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I like weaving actual history into my novels, as those of you who read me know. As a young girl at St. Marys School in Peekskill, NY I enjoyed reading the encyclopedias in the study hall bookcases. A thought would pop into my pointed little headi.e., Incasand I was off and researching.
I believe this is how it all began with me. That and the fact that my history teacher in eighth and ninth grades was Sister Mercedes, an Anglican nun who had won two Newberry medals writing historicals for young people under her outer world name, Ivy Bolton. She was my favorite author as a little girl. Imagine discovering as a student at St. Marys that she was my history teacher! Not only that, Sister Mercedes didnt think it odd that a 13-year-old wanted to write novels. She encouraged me, and nurtured me during my five years at St. Marys.
Though my early experiences gave me an edge for researching, it is really quite simplelike a treasure hunt of sorts. The trick is to gain just enough of the flavor of the time without allowing your reader to smell the garbage in the streets. Just a little practice can make your book
so much better. There are all sorts of places to begin your research.
For a good start, think about general sources. A dictionary. An encyclopedia. Then once comfortable with your research topic, focus on a few specific elements. There are books on just about everything you could possibly want to know. Castles, including floor plans. Everyday life. Religion. Clothing. I love collecting costume books. There are books that tell you what was grown in a particular area, and what the weather was like. There are books on food. Some dishes in the Middle Ages and the Renaissance would turn most modern stomachs. Lots of spice was used to disguise that perhaps the meats were not as fresh as they might be. You learn that only babies drank milk, and even little children drank watered wine, or beer. There are books on manners, and customs. And books on sex!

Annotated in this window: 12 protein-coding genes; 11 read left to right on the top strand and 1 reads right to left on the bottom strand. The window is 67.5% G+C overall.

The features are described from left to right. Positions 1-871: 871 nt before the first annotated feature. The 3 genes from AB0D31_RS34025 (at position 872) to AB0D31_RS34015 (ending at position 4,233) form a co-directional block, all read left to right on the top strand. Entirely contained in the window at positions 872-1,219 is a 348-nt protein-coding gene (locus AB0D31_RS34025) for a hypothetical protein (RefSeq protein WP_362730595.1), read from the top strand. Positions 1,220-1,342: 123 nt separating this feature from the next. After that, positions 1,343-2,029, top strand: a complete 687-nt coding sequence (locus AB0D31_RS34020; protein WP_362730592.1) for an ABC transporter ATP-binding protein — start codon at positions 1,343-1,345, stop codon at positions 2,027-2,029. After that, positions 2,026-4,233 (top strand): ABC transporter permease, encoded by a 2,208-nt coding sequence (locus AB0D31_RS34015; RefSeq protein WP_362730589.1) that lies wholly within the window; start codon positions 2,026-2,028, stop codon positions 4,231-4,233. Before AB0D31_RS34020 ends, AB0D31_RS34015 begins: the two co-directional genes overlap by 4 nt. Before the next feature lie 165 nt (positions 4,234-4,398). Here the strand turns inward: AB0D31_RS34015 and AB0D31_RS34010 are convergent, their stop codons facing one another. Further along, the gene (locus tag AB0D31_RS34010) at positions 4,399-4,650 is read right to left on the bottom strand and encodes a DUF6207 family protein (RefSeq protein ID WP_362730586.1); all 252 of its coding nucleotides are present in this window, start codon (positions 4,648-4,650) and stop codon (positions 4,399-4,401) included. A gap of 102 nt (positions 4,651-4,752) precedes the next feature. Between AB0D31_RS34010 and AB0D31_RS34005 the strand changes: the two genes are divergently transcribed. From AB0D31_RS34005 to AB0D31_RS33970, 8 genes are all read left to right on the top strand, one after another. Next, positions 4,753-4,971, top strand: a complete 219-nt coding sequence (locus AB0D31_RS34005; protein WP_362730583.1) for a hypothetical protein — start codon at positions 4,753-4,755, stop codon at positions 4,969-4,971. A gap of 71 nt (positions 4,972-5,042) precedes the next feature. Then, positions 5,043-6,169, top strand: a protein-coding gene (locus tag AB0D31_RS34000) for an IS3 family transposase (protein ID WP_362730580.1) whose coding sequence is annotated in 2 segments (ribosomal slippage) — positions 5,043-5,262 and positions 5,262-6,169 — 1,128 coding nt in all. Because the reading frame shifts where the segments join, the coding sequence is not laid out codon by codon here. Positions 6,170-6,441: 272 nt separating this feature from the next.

I have found that childrens history books, and kids books on animals, birds, insects, fish, etc. are wonderful for research. These books give you the facts in an interesting and easy way. Im always on the lookout in second-hand book stores for childrens histories. The reading in itself can prime the pump of your creativity as it does, mine all the time.
The Kadin came about because I read that the mother of Suleiman the Magnificent was a western European by birth, and was known in her old age as Hafsie, i.e. The Wise One. Francis Stewart-Hepburn, main hero in Love Wild and Fair actually lived once. All the historical facts about him are true. The date of his death in Italy is hotly debated. And for my current novel, A MEMORY OF LOVE, my heroine, Rhonwyn uerch Llywelyn, was developed because her father, Llywelyn ap Gruffydd, the last great prince of the Welsh, did not marry until late in his life. Since most men of that time had a mistress or two, I gave Llywelyn a leman who gave him two children, a daughter, Rhonwyn, and a son, Glyn.
Research. Its a wonderful way to get ideas, and an even better way to make your books come alive and hum with authenticity. I hope you will enjoy both the story and the history in A MEMORY OF LOVE.
I love hearing from readers! Please write to me at P.O. Box 765, Southold, NY 11971.
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